I Numerous other advantages and features of the present invention will become readily apparent from the following detailed description of the invention and of one embodiment thereof, from the claims and from the accompanying drawings in which each and every detail shown in fully and completely disclosed as a part of this specification, in which like numerals refer to like parts.

, BRIEF DESCRIPTION OF THE DRAWINGS FIG. 1 is a plan view of a game board incorporating a reduced scale representation ofa golf course;

FIG. 2 is an enlarged view of a par 5 golf hole; FIG. 3 is an enlarged view of a par 4 golf hole; FIG. 4 is an enlarged view of a par 3 golf hole; FIG. 5 is an exploded perspective view of a multiple variable probability controller for use in the present invention;

FIG. 6 is a plan view of the controller board of FIG.

FIG. 7 is a plan view of a suitable putting green; and FIG. 8 is a view of a miniature putter and miniature golf ball for use in connection with the putting green of FIG. 7.

DESCRIPTION OF SPECIFIC EMBODIMENT While this invention is susceptible of embodiment in many different forms, there is shown in the drawings and will herein be described in detail one specific embodiment, with the understanding that the present disclosure is to be considered as an exemplification of the principles of the invention and is not intended to limit the invention to the embodiment illustrated.

One embodiment of the present invention as shown in the drawing is a golf game. The golf game includes a game board 10 the surface of which portrays a reduced scale representation of an eighteen hole golf course. Each of the golf holes are laid out as they might be on a real golf course and include a tee area 12, a fairway 14, a green 16, roughs or trees 18, sand traps or bunkers 20 and/or water hazards 22. Each hole is identified by a hole number 23 in its tee area 12. As in the case of a real golf course, the holes may be of varying length, each hole being designated as par 3, par 4 or par 5.

Some technique must be utilized to position the playing pieces on the game board 10 to represent the various shots taken by each player. In the embodiment of the invention shown in the drawing, as best seen in FIGS. 2, 3 and 4, the possible positions or results of the various golf shots governed by a multiple variable probability controller 25 are represented by a plurality of indicia 26. The indicia take the form of a plurality of small circular areas 28, each containing a number 30. Each circular area 28 or number 30 may be further characterized by an identifiable designation, e.g. a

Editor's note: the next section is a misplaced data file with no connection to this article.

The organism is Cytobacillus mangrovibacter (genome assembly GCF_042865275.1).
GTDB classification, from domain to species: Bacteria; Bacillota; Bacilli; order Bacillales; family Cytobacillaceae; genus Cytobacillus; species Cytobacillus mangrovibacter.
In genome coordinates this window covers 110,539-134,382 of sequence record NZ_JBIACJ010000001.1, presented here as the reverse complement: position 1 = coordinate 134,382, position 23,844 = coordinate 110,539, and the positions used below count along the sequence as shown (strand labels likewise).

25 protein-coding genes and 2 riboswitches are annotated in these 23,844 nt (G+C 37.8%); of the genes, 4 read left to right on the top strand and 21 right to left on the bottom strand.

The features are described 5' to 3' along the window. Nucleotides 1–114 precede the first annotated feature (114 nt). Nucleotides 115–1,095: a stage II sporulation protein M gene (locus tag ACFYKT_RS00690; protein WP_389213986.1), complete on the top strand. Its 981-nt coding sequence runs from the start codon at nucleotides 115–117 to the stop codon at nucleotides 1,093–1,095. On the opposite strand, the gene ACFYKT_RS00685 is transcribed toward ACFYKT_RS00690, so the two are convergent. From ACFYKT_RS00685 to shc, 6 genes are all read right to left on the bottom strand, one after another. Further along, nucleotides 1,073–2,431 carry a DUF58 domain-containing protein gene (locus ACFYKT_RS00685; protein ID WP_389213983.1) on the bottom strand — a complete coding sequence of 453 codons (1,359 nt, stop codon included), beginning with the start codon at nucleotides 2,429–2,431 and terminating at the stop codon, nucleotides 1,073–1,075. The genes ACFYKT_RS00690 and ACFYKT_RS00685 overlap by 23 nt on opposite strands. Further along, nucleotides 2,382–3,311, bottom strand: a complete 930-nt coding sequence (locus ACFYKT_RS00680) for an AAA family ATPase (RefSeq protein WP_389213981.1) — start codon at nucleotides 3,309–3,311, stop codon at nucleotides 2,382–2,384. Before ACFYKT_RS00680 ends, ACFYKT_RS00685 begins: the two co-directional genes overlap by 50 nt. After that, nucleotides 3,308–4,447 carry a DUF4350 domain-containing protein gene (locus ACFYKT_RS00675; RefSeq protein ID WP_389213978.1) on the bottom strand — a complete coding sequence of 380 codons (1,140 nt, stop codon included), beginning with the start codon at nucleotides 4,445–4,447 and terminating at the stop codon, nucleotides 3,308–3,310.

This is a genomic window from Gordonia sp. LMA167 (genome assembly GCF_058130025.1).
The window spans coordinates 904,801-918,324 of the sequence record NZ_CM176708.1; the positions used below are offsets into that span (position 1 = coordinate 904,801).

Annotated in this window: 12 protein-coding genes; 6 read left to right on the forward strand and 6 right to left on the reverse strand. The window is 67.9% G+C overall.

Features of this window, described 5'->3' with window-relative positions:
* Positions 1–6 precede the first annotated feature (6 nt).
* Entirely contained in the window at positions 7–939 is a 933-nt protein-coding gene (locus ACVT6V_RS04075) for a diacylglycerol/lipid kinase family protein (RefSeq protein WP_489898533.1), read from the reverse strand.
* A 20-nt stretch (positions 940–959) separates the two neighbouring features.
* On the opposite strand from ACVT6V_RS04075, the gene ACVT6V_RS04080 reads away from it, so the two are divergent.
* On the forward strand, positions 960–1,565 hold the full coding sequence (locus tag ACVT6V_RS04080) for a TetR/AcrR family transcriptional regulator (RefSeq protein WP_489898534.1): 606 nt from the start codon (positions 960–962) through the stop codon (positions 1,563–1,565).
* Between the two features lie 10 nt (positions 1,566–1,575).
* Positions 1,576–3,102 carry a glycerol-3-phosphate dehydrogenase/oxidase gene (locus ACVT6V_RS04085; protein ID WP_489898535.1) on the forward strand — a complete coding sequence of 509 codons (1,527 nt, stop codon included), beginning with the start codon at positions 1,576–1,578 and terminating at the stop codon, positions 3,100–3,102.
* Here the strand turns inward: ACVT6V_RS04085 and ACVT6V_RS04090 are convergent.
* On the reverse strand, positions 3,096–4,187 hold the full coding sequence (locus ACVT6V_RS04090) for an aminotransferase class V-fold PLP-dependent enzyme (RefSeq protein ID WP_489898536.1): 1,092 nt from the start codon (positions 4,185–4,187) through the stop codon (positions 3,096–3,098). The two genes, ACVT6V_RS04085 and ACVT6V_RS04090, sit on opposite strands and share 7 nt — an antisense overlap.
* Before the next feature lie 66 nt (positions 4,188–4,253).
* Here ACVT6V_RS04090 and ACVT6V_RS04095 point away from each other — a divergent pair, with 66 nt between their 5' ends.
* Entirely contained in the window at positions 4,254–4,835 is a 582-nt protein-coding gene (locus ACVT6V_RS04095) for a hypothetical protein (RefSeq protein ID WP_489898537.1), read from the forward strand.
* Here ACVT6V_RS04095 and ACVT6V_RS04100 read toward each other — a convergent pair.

' 32, e.g. a first set of nu'mbers is- 21 being illustrated) for tee "shots on par 5 holes, a second group 34, e.g. a second set of numbers different than the first'set (9-15 being illustrated), for tee shots on par" 4 holes and for second shots on par 5 holes, and a third group. 36, e.g. a third set of numbers different than both the first and second sets (1-8 being illustrated), for the tee shots on par 3 holes and forapproach shots on all holes. While the numbers in each group may be the-same on each hole,'thelocation=of corresponding numbers in each group is usually different on each hole.

l The further characterization of'each of the indicia 26 designate what effect a'shot landing thereon may have on the next shot. For example, on the par 5 hole shown in FIG. 2, and on the par 4 hole shown in FIG. 3, it is seen that of thesecond group of numbers 34, numbers 9, 10, 12and 14 are in the fairway and are characterized by the color blue, while numbers 11, 13 and 15 are off the fairway, in trouble, and are characterized by the color red. Thus, one'color blue characterizes good shots, and another color 'red characterizes bad shots. On some holes, certain shots, even though landing'in the fairway are in trouble, and, therefore, are characterized by the color red. While in most instances, the'samenumber refers to either a good or a bad shot, 'this is not always the case. See, e.g., the areas on each hole numbered 4. i a

The selection'of the location of each'shot, i.e., the selection of particular indicia 26, is governed by use of the multiple variable probability controller 25. The controller 25, as shown in FIGS. 5 and6, includes a controller board 38, on the surface of which are two control elements or dials 40, 42 labeled SAFE and GAMBLE, respectively. Each dial 40, 42 takes the form of an array of three concentric rings A, B and C. A pivot 44 is provided in the center of each. dial 40, 42.